To ensure the survival of the pygmy hippopotamus throughout its range.
Occurs in West Africa (Liberia, Sierra Leone, Guinea, Ivory Coast and possibly Nigeria). The species is less social than the common hippopotamus and is primarily nocturnal, and the pygmy hippo’s range does not overlap with its common cousin. Hippo skin contains pores that secrete pink “blood-sweat”, a thick substance allowing them to remain in water or dry atmospheres for long periods. Pygmy hippos feature in folktales: one says that at night they carry diamonds in their mouths, and if a hunter catches one he gets the jewel. It is estimated that around 2,000-3,000 pygmy hippos survive, and the Nigerian subspecies may already be extinct.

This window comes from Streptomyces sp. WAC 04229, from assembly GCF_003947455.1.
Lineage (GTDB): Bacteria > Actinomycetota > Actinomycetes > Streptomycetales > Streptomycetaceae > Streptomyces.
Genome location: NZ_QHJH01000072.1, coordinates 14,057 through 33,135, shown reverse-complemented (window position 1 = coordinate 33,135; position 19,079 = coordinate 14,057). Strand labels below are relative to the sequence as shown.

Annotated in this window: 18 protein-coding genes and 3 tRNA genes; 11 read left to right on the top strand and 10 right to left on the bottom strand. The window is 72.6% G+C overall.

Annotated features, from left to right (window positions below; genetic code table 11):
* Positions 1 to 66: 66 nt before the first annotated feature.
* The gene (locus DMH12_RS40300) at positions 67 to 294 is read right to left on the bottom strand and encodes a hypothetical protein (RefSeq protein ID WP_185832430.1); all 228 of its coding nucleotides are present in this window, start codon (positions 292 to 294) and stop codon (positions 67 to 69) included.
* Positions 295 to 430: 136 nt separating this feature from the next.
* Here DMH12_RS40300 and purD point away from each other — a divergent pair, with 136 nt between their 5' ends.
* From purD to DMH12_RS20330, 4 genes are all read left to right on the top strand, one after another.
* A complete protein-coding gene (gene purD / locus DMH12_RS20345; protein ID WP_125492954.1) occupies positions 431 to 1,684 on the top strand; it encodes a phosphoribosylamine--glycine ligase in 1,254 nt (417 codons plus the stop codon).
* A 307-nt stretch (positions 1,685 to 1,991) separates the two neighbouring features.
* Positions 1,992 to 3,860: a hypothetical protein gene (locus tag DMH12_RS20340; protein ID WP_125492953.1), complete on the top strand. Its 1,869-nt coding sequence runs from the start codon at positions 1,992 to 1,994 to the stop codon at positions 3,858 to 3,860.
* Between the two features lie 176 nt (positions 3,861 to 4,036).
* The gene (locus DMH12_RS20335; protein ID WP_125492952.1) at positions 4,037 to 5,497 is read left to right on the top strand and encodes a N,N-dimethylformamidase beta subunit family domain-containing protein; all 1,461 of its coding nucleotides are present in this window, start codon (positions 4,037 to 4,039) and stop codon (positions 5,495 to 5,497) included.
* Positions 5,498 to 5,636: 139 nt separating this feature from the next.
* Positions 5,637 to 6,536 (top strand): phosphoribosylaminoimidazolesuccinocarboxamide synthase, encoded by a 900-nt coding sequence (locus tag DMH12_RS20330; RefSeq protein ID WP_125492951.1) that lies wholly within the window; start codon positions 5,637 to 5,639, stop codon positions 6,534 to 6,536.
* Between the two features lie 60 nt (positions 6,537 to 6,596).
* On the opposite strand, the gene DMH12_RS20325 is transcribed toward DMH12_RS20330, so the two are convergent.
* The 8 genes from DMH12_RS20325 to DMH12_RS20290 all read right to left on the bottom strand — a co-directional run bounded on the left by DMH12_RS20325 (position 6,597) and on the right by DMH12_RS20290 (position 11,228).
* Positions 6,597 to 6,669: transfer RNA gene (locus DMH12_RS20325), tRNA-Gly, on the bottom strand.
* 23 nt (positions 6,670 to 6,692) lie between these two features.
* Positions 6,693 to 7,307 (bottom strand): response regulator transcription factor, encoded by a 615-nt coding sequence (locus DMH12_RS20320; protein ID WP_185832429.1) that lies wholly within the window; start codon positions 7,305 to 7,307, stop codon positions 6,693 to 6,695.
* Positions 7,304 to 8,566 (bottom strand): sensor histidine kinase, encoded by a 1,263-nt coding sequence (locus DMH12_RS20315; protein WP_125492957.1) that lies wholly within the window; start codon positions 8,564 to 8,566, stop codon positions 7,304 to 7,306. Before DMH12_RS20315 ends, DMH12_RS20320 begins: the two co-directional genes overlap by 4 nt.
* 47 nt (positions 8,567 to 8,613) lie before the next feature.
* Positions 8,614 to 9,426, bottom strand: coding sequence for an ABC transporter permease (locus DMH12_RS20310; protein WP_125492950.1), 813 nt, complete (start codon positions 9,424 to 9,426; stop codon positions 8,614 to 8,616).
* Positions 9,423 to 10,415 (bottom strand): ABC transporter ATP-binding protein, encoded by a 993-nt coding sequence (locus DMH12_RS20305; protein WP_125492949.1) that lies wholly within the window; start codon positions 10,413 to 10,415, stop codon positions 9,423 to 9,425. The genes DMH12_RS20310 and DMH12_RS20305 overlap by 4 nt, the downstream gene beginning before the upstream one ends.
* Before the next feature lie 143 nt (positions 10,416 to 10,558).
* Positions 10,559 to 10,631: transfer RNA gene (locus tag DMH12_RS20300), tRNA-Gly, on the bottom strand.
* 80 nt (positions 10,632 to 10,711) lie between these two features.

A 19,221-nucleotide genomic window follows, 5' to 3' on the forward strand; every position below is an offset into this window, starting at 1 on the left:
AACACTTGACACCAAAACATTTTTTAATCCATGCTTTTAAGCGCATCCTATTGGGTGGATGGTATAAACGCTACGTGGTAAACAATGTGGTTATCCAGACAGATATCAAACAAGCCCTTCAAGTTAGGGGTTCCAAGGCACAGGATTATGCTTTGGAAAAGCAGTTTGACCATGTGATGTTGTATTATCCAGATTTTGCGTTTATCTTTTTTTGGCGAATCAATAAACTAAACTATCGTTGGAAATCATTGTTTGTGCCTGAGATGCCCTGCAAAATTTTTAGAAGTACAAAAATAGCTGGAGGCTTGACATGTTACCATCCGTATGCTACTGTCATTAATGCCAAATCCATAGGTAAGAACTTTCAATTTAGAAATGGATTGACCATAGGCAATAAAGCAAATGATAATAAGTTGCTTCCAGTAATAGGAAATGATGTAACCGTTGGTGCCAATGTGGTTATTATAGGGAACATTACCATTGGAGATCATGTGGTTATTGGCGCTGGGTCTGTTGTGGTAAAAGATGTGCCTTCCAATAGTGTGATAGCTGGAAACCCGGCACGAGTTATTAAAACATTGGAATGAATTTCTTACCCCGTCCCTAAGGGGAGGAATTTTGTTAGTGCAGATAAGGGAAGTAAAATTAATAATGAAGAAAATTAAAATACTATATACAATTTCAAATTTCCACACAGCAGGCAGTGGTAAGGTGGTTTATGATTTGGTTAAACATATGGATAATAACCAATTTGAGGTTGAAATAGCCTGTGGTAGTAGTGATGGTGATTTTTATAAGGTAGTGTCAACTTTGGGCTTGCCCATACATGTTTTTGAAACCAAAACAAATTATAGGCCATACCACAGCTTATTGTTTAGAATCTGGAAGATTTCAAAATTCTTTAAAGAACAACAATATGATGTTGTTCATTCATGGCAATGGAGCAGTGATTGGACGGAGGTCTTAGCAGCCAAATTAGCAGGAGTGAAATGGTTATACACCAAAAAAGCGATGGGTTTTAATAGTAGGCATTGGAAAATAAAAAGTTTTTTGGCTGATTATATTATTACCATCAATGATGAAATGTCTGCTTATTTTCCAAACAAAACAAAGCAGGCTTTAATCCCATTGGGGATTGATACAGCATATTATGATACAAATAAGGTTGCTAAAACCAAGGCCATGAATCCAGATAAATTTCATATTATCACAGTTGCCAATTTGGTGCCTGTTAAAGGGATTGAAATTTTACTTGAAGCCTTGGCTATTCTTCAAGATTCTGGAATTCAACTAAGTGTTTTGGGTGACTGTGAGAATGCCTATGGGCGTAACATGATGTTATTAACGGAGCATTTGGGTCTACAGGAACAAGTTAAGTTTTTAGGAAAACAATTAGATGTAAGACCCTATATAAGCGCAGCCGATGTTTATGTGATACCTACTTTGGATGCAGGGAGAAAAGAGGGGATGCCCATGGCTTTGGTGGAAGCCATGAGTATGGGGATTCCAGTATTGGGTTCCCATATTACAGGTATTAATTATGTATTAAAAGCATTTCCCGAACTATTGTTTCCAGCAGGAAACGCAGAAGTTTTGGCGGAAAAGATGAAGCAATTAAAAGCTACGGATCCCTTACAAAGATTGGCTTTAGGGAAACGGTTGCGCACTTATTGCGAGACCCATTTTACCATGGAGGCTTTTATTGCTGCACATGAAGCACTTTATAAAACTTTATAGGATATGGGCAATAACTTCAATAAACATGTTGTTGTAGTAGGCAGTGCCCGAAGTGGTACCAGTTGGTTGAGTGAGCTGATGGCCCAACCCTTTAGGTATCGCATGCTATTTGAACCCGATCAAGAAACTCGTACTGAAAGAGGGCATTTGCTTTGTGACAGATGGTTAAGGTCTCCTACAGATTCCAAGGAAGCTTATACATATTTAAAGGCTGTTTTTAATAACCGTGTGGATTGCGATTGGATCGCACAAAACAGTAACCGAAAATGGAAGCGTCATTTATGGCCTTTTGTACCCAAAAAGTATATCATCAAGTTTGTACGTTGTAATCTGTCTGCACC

The Upper Guinea Forests that are home to the pygmy hippo is severely fragmented, and is continuing to decline in area, extent and quality as a result of logging, farming and human activity, especially in Liberia, where the largest populations of pygmy hippo are believed to occur. The species is under increasing pressure from bushmeat hunters as the forests become more accessible.
1) Continue to implement actions from Pygmy Hippo Conservation Strategy: additional research to guide management decisions, maintain conservation activities in priority sites and raise awareness of the pygmy hippo nationally and internationally
2) Appoint a ‘Pygmy Hippo Co-ordinator’ to ensure the implementation of strategic action plans to raise funds